“It wasn’t news to me,” she said. “I knew that day I found the scrunchy in his office that he’d been cheating on me, but not with who. You were the one who let me know that. But with the way you insisted that nothing was going on between them, it was clear you couldn’t get yourself to put two and two together.

“Besides,” she added, “I already knew how attached you were to this silly notion that she would come running back to you after you had broken things off with her at the beginning of the semester because Barry said you had to. I didn’t want to be the one to shatter your illusions.”

There had, in fact, been doubt in mind about why Shivvy’s scrunchy was in Briggs’s office, considering the usual circumstances I remembered her taking it off last fall in my apartment. At the time, though, I had told Angie that I doubted anything was going on between Briggs and Shivvy in order to soothe Angie’s feelings. Now it was clear that she had only pretended to believe me in order to protect mine. What an amazing woman!

But all this was irrelevant now. “What you heard them say is outrageous!” I declared. “It goes way beyond sexual misconduct! Both of us have got to inform the university authorities!”

“No!” said Angie firmly. “I won’t do that.”

“But why?” I asked.

“Two reasons,” she responded. “First: it wouldn’t work. The two of them would deny it all. And second: I’m not hanging around long enough to do anything like that. I just want to get away from Barry and from this place. You should too, Jonathan. You have no future here. Barry’s going to see to that, no matter what you do.”

“But we can’t let them get away with this!” I insisted.

“Oh, I intend to fix him,” Angie said, “but in my own way.”

She then asked me if she could come and stay with me for a few days while she figured out what she was going to do next. She didn’t know anybody else she could stay with, and she really couldn’t afford to stay in a hotel even for a short while.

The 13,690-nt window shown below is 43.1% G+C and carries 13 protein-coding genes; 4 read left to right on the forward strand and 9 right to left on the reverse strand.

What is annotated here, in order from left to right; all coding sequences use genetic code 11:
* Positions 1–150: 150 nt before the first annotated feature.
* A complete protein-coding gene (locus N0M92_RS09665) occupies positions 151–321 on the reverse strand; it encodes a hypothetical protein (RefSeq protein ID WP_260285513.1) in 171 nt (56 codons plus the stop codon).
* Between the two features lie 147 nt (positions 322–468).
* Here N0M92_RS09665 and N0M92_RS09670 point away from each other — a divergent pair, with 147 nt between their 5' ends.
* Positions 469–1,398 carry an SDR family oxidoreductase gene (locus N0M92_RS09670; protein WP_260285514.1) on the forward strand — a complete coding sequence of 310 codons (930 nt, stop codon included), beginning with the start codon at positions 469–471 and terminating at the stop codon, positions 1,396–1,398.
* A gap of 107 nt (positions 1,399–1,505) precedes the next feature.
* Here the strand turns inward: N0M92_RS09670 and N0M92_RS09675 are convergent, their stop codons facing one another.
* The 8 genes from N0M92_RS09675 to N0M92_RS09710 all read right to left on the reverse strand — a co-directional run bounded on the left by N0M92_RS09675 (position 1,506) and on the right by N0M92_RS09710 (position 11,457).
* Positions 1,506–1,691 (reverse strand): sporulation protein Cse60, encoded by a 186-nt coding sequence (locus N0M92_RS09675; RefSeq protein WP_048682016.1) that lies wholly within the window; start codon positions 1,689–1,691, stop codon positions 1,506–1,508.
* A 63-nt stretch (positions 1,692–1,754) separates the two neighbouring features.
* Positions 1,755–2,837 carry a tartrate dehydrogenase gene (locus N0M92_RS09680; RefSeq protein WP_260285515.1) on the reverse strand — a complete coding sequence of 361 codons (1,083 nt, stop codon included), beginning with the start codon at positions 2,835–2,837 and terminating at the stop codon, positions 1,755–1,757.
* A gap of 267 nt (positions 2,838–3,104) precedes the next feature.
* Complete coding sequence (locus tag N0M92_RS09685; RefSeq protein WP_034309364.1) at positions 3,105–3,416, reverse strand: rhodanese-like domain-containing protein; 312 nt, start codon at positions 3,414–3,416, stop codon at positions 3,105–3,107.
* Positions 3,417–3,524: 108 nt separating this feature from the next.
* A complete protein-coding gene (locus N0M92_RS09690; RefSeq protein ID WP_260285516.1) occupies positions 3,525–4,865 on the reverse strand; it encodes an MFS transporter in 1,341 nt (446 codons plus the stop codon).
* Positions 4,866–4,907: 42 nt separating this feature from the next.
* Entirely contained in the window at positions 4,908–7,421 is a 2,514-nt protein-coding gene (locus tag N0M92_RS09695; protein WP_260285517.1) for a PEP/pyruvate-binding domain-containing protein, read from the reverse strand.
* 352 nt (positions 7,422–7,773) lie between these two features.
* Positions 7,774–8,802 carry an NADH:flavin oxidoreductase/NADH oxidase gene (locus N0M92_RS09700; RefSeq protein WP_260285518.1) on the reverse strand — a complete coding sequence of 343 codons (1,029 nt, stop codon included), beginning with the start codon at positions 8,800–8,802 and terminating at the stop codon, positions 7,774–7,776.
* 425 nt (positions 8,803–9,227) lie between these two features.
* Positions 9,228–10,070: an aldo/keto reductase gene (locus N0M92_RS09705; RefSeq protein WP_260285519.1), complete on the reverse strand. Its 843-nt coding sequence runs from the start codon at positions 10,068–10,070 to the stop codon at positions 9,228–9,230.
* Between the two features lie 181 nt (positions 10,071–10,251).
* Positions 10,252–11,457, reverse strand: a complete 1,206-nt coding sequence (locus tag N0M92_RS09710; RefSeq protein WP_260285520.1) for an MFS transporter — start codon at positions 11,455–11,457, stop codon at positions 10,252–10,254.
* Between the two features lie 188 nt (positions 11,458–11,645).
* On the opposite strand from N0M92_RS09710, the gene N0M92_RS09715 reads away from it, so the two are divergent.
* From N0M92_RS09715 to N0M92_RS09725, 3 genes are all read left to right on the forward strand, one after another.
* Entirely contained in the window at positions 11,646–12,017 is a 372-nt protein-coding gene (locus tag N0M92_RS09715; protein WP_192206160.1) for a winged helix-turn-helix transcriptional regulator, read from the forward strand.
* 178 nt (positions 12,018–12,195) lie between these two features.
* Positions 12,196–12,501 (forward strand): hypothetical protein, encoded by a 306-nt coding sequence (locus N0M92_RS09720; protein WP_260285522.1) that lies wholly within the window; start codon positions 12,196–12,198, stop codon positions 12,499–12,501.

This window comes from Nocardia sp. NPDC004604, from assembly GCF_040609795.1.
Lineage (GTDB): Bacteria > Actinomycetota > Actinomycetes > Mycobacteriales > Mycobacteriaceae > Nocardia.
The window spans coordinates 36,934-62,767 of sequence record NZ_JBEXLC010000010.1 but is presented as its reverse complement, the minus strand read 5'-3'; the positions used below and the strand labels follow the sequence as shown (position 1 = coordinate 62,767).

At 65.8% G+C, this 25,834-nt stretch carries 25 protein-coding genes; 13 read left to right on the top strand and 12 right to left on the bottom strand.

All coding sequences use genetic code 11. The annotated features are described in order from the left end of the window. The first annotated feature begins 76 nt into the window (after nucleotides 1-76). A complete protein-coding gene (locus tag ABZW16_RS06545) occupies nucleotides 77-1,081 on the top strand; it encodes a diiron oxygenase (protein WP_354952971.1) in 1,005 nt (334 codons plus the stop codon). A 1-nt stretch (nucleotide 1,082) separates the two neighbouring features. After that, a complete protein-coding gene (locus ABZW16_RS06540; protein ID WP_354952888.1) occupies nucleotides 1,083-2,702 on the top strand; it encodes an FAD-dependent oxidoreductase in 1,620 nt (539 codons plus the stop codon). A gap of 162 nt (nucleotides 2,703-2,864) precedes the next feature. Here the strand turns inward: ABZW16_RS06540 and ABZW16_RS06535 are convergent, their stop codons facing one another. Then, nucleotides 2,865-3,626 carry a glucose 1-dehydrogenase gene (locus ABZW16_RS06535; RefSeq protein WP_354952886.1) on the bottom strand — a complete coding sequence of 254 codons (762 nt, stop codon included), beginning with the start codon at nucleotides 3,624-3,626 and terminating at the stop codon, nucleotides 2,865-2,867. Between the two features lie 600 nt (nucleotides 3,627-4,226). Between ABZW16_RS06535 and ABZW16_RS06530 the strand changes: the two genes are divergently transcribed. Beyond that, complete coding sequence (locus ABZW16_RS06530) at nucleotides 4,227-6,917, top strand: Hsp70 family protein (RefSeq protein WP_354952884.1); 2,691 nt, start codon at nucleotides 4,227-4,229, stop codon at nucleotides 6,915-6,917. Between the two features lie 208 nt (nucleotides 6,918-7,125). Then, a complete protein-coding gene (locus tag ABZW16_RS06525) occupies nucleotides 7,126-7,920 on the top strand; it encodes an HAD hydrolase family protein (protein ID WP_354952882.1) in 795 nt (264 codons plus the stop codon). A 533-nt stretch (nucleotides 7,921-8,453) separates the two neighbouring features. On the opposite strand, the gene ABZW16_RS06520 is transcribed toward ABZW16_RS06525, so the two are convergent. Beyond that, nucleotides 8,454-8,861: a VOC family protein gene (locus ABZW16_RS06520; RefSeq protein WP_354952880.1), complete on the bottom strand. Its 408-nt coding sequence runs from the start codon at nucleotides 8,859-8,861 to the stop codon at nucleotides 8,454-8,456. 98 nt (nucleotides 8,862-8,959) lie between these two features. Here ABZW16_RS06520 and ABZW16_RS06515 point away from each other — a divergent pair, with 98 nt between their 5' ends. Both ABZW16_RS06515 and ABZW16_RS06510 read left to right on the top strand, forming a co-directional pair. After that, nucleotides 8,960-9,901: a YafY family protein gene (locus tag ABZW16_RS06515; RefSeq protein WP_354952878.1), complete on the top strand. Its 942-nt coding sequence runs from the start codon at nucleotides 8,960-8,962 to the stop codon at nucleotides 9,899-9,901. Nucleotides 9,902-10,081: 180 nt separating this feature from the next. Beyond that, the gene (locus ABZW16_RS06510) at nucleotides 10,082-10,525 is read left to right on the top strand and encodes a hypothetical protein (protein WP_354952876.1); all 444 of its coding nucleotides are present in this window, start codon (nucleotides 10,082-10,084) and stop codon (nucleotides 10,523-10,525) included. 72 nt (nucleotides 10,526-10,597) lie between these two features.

I told her that she was most welcome, and that I was flattered she would turn to me for help. “You can have the bed and I’ll sleep on the couch,” I told her.

She smiled and said we’d work all that out once she’d moved in.

“And when will that be?” I asked.

“Some time next week. I’m not exactly sure when. There’s something I have to take care of first.” She then asked me for the spare key to my apartment, saying that she’d move in when she could, maybe without even warning me. “Just as soon as I take care of something.”

I asked her what she was going to do, but she wouldn’t elaborate. “Thanks for taking me in, Jonathan,” she said as she got up to leave. She gave me a hug and kissed me on the cheek.

“Oh, by the way,” she said, just before opening the door to the hallway. “Your name won’t be appearing in Barry’s acknowledgements after all. He had me delete it last night after he finished talking to Shivvy.”

I wasn’t surprised to hear this. Still, I felt sad. I had put a lot of work in on this book with Angie. Oh well.

Angie then admonished me not to say anything about her impending move or about Briggs and Shivvy. “Let me take care of him!” she insisted.

I promised her I would.

She shook her head sadly. “Don’t be surprised if Barry strikes back at you, Jonathan. You really scared him. You made him feel weak and vulnerable. He’ll never forgive you for that.”

“But I’m the one who’s been injured here…” I started to say.

“We both have!” she insisted. “But we’re not going to get anywhere by tattling on him and his little sweetheart.

“No matter what happens over the next few days,” she continued, “you keep your cool. Don’t say anything that he and that little girl will only deny and make you look like a cheap liar for having said! You might spoil all my plans!”

“Yes, Captain!” I assured her.

“Good boy!” she said. She gave me one more kiss on the cheek and left.

That was Wednesday morning. It’s Sunday evening now. I haven’t heard from Angie since then. Nor have I encountered Briggs since our blowup last Tuesday.

In fact nothing at all has happened. Still, I have the feeling that something is about to. I’ve noticed that people in the department stop talking when they see me. They don’t seem comfortable in my presence. I have the feeling that I have become the object of department gossip.

There’s only one more week of classes left, and then finals. The first year grad students should be hearing some time next week about whether we’ll be funded next fall. Before this past week, I hadn’t even thought to worry about this. Now, I’m feeling very anxious about it.

Despite these distractions, I’m trying to concentrate on finishing up my own work. In addition to everything else, I have to attend the honor code committee hearing for that African-American student tomorrow at 11:30. I feel sorry for him, but it’s a clear case. I wish he had just admitted his guilt, though, so I wouldn’t have to waste my time proving it. I’ve got more important things to deal with.